Go Remote at Polihale State Park
At the end of the highway 50 on Kauai’s west side a rough cane road offers access to the ocean. Follow this bumpy, unpaved road to its end and you will find yourself at Polihale State Park and beach, where 17 miles of white sandy beaches and 100-foot sand dunes meet the beginning of the Na Pali Coast’s soaring cliffs. Futher offshore, you may be able to see the silhouette of the Forbidden Island of Niihau.
The sunsets at at Polihale State Park are breathtaking, as the dying light turns the sky and water vibrant shades of gold and orange. Once the last light fades, the stars come out. The lack of light pollution allows Polihale to offer a night sky that’ll leave you breathless.
Activities at Polihale State Park
Camping at Polihale is by permit only (permits can be purchased at the Department of Parks and Recreation office in Lihue). Beachcombing and shelling are popular activities, especially just after a large ocean swell. The beach is a popular fishing and picnic spot for local families.
The one thing you shouldn't do at Polihale is get in the water. The shorebreak is infamous for its strong rip currents and a powerful undertow that can pull the unwary under and drag them across razor-sharp coral. Any surfers you see in the water are likely to be highly experienced locals with an intimate understanding of water conditions.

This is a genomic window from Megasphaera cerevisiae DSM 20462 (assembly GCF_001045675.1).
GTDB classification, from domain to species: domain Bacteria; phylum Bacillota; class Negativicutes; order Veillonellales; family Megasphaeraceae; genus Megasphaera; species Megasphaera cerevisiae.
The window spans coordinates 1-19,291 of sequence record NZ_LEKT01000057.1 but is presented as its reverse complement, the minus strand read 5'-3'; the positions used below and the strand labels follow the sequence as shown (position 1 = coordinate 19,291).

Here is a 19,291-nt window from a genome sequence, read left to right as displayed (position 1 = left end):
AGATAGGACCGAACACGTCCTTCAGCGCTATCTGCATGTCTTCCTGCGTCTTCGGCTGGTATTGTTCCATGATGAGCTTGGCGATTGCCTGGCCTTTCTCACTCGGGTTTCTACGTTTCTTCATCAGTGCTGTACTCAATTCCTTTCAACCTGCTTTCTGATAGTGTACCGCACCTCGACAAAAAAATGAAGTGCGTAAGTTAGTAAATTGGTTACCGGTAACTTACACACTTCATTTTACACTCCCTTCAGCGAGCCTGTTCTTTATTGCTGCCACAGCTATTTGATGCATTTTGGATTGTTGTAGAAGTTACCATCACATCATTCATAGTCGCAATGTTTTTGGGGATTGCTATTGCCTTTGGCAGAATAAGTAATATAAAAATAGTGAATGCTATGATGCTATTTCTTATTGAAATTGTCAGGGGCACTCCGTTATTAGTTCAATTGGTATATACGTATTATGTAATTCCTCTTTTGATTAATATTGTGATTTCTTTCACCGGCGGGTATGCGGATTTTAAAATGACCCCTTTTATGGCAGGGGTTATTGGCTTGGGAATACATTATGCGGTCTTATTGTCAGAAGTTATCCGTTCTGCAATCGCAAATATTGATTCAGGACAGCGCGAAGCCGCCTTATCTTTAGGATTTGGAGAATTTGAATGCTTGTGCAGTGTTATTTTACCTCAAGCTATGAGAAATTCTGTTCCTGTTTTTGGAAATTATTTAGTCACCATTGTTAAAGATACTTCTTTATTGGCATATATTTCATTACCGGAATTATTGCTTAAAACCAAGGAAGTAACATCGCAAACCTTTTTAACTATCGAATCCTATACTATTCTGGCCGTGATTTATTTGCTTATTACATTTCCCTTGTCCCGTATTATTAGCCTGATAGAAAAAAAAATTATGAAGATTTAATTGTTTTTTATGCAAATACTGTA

Guide books note there’s a sheltered lagoon at Polihale called Queen’s Bath, and locals sometimes swim there on calm days. Queen’s Bath is not as safe as local activity and guide books make it sound, however. Poipu Beach and other lifeguarded beaches are much more suitable for swimming and snorkeling.
Polihale has no lifeguard (the closest lifeguard is at Kekaha Beach, miles to the south). Beach amenities include restrooms, showers and a picnic area.
What to Take
The white sand of Polihale is beautiful—and also acts as a reflector for the sun’s rays. There’s little shade available, so be sure to wear a hat and plenty of sunscreen unless you want to turn into a lobster (local slang for a really sunburnt tourist). Bring plenty of drinking water, as the heat can cause dehydration, and wear beach shoes to protect your feet from the hot sand.
How to Get There
To reach Polihale State Park, follow Highway 50 to the end of the road. You’ll see an old sugar cane road heading makai (towards the ocean). Follow the road for five miles until you reach the beach.
The cane road is unpaved and rough, often with large potholes, so four-wheel drive is recommended. Be aware many of the island’s car rental companies prohibit the use of their vehicles on the Polihale road. Visitors may be able to park along the highway and hike to the beach.